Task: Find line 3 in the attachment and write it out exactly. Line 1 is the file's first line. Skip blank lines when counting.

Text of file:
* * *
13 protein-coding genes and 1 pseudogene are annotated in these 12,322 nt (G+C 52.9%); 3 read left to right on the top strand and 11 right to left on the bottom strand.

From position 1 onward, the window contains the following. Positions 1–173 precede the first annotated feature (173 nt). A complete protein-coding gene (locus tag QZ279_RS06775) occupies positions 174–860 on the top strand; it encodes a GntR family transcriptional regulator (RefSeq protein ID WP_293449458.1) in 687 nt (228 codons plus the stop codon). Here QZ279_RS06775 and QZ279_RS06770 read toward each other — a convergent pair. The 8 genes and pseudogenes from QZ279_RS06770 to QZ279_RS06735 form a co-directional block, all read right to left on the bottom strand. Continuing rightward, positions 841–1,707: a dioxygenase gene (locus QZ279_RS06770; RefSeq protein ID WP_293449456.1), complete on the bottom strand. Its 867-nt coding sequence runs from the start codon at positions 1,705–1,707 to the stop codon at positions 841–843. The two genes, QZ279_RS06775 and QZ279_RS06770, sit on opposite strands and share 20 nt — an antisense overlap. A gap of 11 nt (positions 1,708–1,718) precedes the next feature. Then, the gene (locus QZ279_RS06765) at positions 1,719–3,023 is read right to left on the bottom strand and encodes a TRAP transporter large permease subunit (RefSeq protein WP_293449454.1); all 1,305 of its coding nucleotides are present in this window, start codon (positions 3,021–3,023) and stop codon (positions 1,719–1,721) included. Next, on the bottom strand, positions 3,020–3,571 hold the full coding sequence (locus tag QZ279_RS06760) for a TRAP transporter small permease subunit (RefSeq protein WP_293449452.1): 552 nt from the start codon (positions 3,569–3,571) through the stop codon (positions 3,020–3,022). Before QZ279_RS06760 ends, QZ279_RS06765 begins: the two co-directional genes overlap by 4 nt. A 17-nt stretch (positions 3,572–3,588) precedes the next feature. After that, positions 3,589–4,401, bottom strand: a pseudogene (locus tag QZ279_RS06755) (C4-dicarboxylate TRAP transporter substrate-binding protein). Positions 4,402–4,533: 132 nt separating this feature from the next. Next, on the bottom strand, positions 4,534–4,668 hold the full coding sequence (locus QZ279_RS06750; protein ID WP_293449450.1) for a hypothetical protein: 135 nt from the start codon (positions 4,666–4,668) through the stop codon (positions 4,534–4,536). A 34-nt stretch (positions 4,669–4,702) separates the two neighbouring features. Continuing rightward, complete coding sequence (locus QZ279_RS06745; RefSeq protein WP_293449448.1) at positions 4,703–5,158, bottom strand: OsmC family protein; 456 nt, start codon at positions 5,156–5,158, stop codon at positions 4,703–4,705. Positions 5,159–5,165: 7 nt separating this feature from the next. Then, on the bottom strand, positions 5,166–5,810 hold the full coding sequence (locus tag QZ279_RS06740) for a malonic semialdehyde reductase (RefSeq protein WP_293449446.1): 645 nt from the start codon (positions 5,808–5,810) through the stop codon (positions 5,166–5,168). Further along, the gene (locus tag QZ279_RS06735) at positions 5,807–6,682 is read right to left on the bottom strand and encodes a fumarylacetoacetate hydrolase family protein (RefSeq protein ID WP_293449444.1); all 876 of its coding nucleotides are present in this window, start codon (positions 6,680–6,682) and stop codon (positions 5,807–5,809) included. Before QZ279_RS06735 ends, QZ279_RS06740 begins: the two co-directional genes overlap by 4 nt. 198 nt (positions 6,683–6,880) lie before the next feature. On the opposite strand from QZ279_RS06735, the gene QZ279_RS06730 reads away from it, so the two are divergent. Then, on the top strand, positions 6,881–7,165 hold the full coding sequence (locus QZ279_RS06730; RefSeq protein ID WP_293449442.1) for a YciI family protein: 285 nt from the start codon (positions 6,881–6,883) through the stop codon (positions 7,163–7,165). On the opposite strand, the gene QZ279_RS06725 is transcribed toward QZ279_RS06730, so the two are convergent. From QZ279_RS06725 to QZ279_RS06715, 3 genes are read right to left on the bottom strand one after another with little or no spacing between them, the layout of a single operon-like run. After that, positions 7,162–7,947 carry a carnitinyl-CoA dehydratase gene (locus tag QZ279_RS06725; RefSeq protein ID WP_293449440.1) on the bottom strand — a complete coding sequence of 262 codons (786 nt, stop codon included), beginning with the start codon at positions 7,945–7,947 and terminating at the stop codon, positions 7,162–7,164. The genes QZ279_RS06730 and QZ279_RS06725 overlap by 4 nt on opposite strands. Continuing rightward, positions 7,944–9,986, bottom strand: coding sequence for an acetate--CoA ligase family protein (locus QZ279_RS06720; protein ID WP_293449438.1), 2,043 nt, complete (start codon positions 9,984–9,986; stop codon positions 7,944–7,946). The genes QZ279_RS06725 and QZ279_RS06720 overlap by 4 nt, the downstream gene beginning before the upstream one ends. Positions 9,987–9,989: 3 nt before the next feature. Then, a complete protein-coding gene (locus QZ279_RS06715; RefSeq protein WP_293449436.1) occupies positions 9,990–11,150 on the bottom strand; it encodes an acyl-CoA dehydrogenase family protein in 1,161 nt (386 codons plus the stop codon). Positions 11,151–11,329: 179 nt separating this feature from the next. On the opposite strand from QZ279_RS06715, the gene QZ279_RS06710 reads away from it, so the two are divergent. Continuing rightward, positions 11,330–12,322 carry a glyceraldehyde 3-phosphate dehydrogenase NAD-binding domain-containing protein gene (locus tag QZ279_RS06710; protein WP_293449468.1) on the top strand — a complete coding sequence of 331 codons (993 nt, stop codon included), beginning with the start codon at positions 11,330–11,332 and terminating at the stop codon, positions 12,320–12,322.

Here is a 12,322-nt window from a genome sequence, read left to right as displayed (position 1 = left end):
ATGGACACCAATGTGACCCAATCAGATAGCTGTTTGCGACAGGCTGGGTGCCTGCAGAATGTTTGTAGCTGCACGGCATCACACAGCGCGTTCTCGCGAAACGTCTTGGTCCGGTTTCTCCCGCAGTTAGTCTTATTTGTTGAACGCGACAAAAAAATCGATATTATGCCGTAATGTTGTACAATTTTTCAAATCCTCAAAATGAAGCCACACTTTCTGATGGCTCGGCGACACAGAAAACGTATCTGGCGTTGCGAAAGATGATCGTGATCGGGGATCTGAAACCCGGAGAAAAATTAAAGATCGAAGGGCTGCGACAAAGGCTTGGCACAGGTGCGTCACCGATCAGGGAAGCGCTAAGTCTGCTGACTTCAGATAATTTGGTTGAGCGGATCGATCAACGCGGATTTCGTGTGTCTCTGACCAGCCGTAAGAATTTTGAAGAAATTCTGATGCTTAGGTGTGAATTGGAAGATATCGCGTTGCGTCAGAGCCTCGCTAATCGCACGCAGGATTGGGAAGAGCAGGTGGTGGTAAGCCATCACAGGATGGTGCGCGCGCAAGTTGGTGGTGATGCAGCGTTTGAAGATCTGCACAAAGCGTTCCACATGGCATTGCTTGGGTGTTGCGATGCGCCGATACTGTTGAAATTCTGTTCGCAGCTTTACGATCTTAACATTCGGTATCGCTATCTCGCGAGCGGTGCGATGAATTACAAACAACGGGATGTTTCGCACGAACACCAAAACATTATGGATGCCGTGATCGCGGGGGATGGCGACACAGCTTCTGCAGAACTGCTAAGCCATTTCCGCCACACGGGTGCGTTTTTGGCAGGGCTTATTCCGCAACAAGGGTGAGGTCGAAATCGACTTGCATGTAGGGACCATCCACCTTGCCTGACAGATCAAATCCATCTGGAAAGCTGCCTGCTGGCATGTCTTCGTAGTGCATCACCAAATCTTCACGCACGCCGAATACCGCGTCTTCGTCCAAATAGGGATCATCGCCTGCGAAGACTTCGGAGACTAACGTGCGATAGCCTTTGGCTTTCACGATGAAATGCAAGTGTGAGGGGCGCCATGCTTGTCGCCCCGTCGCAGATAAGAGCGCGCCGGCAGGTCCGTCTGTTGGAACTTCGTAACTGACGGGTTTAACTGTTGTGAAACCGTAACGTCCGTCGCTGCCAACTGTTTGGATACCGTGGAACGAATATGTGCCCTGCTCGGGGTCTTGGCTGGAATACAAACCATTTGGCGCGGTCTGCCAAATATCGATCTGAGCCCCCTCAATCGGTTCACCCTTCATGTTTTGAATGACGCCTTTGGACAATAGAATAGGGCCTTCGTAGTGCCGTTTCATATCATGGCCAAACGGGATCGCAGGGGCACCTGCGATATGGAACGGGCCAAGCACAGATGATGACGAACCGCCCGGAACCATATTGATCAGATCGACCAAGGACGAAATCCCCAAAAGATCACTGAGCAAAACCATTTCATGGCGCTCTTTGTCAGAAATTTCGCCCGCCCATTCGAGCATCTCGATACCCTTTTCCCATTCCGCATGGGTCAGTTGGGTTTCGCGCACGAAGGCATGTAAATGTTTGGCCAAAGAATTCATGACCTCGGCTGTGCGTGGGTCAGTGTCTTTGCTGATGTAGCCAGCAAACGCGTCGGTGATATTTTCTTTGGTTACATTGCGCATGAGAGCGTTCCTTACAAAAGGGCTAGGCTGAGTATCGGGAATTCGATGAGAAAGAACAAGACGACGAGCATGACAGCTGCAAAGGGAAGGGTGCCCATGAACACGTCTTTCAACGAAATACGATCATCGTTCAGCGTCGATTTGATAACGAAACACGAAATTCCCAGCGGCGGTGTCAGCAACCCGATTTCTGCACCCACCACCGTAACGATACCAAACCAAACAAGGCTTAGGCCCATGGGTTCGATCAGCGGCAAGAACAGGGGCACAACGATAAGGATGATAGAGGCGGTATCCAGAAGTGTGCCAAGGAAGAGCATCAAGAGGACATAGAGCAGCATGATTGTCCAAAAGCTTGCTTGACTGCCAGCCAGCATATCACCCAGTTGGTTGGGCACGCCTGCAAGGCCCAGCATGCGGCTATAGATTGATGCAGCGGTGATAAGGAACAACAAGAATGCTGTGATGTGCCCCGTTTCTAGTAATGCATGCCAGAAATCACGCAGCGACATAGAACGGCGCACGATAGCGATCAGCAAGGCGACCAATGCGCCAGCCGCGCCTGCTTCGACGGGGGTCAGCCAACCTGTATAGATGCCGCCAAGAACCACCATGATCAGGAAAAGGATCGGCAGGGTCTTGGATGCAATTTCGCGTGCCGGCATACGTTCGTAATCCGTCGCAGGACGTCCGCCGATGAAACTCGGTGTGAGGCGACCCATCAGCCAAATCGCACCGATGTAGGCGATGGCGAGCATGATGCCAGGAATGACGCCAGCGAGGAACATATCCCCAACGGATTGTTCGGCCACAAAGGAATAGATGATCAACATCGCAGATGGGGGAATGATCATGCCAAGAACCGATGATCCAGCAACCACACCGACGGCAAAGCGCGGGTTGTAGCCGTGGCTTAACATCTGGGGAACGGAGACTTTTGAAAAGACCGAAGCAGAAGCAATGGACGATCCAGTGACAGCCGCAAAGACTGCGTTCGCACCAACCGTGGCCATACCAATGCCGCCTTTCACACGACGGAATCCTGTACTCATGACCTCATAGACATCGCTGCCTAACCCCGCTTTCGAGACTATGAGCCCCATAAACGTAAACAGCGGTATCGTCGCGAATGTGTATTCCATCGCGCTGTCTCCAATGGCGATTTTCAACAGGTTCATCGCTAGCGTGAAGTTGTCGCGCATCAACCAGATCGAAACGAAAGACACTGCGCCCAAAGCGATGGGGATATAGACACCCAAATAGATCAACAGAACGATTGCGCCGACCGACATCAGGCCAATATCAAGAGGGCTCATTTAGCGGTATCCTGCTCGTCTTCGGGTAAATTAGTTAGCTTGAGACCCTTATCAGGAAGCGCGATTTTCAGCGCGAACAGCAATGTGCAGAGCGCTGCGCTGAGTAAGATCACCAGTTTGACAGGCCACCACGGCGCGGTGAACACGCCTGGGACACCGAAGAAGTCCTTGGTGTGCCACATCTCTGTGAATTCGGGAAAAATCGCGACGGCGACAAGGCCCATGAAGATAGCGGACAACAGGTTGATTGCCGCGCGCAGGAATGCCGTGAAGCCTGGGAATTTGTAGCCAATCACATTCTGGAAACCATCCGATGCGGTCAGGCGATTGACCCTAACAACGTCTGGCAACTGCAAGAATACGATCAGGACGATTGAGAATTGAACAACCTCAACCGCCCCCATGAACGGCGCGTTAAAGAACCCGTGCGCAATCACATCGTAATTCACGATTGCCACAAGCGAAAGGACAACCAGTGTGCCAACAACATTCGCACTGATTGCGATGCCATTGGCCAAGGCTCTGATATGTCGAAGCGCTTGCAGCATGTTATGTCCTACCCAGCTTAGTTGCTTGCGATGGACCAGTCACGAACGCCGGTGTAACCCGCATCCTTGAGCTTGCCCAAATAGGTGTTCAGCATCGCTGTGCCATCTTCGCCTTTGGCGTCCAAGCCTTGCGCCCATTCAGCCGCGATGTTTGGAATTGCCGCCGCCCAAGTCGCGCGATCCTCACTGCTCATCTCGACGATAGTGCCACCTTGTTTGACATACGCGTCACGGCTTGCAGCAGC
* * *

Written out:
Here is a 12,322-nt window from a genome sequence, read left to right as displayed (position 1 = left end):